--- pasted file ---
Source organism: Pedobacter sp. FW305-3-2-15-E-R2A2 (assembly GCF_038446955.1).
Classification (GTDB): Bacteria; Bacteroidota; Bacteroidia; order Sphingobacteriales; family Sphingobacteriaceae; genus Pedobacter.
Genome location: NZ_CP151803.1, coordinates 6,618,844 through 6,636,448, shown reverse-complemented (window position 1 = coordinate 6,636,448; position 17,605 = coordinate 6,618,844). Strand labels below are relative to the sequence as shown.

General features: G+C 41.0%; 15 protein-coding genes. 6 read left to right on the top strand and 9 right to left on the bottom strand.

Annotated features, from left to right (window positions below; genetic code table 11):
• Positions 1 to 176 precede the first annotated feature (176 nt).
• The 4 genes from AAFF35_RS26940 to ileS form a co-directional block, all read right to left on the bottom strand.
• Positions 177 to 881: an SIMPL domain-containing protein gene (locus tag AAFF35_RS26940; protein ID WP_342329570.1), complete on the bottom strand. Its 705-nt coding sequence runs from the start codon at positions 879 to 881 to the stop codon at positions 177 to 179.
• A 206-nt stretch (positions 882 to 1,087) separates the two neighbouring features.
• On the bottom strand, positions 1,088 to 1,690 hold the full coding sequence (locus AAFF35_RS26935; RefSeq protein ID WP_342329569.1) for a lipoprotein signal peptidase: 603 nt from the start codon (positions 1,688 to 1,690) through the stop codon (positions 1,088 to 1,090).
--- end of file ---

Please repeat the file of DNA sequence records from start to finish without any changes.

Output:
Source organism: Pedobacter sp. FW305-3-2-15-E-R2A2 (assembly GCF_038446955.1).
Classification (GTDB): Bacteria; Bacteroidota; Bacteroidia; order Sphingobacteriales; family Sphingobacteriaceae; genus Pedobacter.
Genome location: NZ_CP151803.1, coordinates 6,618,844 through 6,636,448, shown reverse-complemented (window position 1 = coordinate 6,636,448; position 17,605 = coordinate 6,618,844). Strand labels below are relative to the sequence as shown.

General features: G+C 41.0%; 15 protein-coding genes. 6 read left to right on the top strand and 9 right to left on the bottom strand.

Annotated features, from left to right (window positions below; genetic code table 11):
• Positions 1 to 176 precede the first annotated feature (176 nt).
• The 4 genes from AAFF35_RS26940 to ileS form a co-directional block, all read right to left on the bottom strand.
• Positions 177 to 881: an SIMPL domain-containing protein gene (locus tag AAFF35_RS26940; protein ID WP_342329570.1), complete on the bottom strand. Its 705-nt coding sequence runs from the start codon at positions 879 to 881 to the stop codon at positions 177 to 179.
• A 206-nt stretch (positions 882 to 1,087) separates the two neighbouring features.
• On the bottom strand, positions 1,088 to 1,690 hold the full coding sequence (locus AAFF35_RS26935; RefSeq protein ID WP_342329569.1) for a lipoprotein signal peptidase: 603 nt from the start codon (positions 1,688 to 1,690) through the stop codon (positions 1,088 to 1,090).